The recommended way to work with Mylyn sources is by checking them out of CVS. Doing this makes it easy to try the latest changes and work with patches and ensures that you can easily browse the source code and documenation using Eclipse's facilities and avoids compilation problems such as PDE bug 157375.


Install Eclipse and get it configured for developing Java 5 applications.

  • Unless targeting a particular Eclipse release, download the latest Eclipse milestone release.
  • Associate J2SE-1.5 with your installed JRE via the Window -> Preferences -> Java -> Installed JREs -> Execution Environments. Note that to get rid of JRE association warnings you may need to download older JREs, e.g. from:


The Mylyn CVS repository contains the following branches. Each can be checked via saving the linked .psf file locally, and then using File -> Import -> Team Project Set. Use username "anonymous" and an empty password. If you are only interested in parts of Mylyn, the additional projects can be deleted after the import. After the checkout you should have no errors or warnings from the Mylyn projects.

Note: these project sets specify anonymous pserver access. If that does not work for you see the CVS Howto.

Active branches:

  • HEAD: Mylyn 2.x stream for Eclipse 3.4 (latest milestone)
  • e_3_3_m_2_x: Mylyn 2.x stream for Eclipse 3.3 (branched projects updated with each release)


Each release is tagged with R_. For example, Mylyn 2.2.0 for Eclipse 3.4 is tagged as R_2_2_0 and the branched Eclipse 3.3 plug-ins are tagged R_2_2_0_e_3_2.

End-of-life branches:


  • compatibility: required for building Mylyn 2.0, prevent org.eclipse.mylar plug-ins from loading
  • Web site: for updating
  • can be used for manual checkout

JUnit tests

Each component has it's own All<Component>Tests suite. If not familiar with running PDE JUnit tests, refer to the Eclipse Documentation.

  • Add a file to org.eclipse.mylyn.context.tests and put the following into it:
   user: <user>
   pass: <pass>
  • For <user> use "tests<at sign>". For <pass> use "<project's name lowercase>test". If you have any trouble making this work email
  • Add the following to the test configuration under Arguments -> VM Arguments: -enableassertions -Xmx384M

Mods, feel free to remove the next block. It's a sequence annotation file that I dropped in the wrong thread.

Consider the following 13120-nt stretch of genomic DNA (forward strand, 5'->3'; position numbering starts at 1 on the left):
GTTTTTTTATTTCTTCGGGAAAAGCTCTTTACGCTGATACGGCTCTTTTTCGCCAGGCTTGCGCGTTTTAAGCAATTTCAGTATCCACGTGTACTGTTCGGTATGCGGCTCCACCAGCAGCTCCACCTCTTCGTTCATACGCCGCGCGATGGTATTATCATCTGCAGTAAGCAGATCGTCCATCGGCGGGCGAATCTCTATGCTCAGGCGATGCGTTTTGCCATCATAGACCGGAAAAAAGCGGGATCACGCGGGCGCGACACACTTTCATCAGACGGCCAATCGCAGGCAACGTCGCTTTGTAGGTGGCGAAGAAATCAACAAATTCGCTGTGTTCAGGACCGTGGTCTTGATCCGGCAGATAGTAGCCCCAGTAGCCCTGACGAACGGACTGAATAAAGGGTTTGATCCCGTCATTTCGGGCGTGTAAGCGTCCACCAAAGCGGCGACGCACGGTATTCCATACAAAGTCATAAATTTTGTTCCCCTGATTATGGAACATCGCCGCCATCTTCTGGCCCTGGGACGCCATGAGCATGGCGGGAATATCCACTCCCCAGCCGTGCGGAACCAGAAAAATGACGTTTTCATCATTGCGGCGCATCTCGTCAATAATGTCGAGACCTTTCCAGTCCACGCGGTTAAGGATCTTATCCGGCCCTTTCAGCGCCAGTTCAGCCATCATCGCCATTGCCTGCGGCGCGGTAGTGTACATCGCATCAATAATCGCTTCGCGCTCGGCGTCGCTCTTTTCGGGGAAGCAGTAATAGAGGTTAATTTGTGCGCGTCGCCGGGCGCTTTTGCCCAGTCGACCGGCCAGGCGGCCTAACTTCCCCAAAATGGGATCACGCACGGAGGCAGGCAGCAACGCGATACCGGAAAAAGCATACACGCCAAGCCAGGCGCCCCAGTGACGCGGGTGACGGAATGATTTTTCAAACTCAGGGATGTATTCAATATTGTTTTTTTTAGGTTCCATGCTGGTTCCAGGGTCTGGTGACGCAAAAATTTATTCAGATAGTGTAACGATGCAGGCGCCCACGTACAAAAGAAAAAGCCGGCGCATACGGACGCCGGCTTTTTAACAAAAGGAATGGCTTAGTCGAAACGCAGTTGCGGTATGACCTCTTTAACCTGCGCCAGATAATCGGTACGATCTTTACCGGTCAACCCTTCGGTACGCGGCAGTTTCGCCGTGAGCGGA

Test suites (in org.eclipse.mylar.tests):

  • AllTests: all of the automatic tests, should always pass, run as a JUnit Plug-in Test
  • AllStandaloneTests: do not require workbench, can run as JUnit Test, subset of AllTests
  • AllFragileWebTests: web connector tests, some templates may periodically fail

Manual tests

The manual tests can be found on the Mylyn Testing page.

  • Component owners are responsible for maintaining their respective manual tests and ensuring they are covered two days prior to release.

Trac Connector


Self-hosting, also known as working bootstrapped (i.e. self-hosted) makes eating your own dog food easier and avoids having to update to dev builds.

The following is an example of how to set up a bootstrap workspace, using Eclipse 3.3 on Windows and a C:/Dev workspace directory as an example.

  • Create a new directory for your build workspace, e.g.: C:/Dev/build-e3.3
  • Launch Eclipse with this workspace, e.g.: C:\Apps\eclipse-3.3\eclipse.exe -data C:\Dev\build-3.3
  • Check out Mylyn from CVS into this workspace, see #Setup
  • Create a new Launch Configuration:
    • SelectRun -> Run... -> create a new Eclipse Application.
    • Call the application Mylyn Bootstrap.
    • On the Main tab, set the Location
      • You can use the existing workspace that you used Mylyn with previously
      • You can create a new workspace (e.g. C:/Dev/bootstrap)
  • Launching with this launch configuration will give you a second workbench with Mylyn. This workbench will be created based on the target platform (the workbench you're launching from) and the plugins in C:/Dev/build-3.3.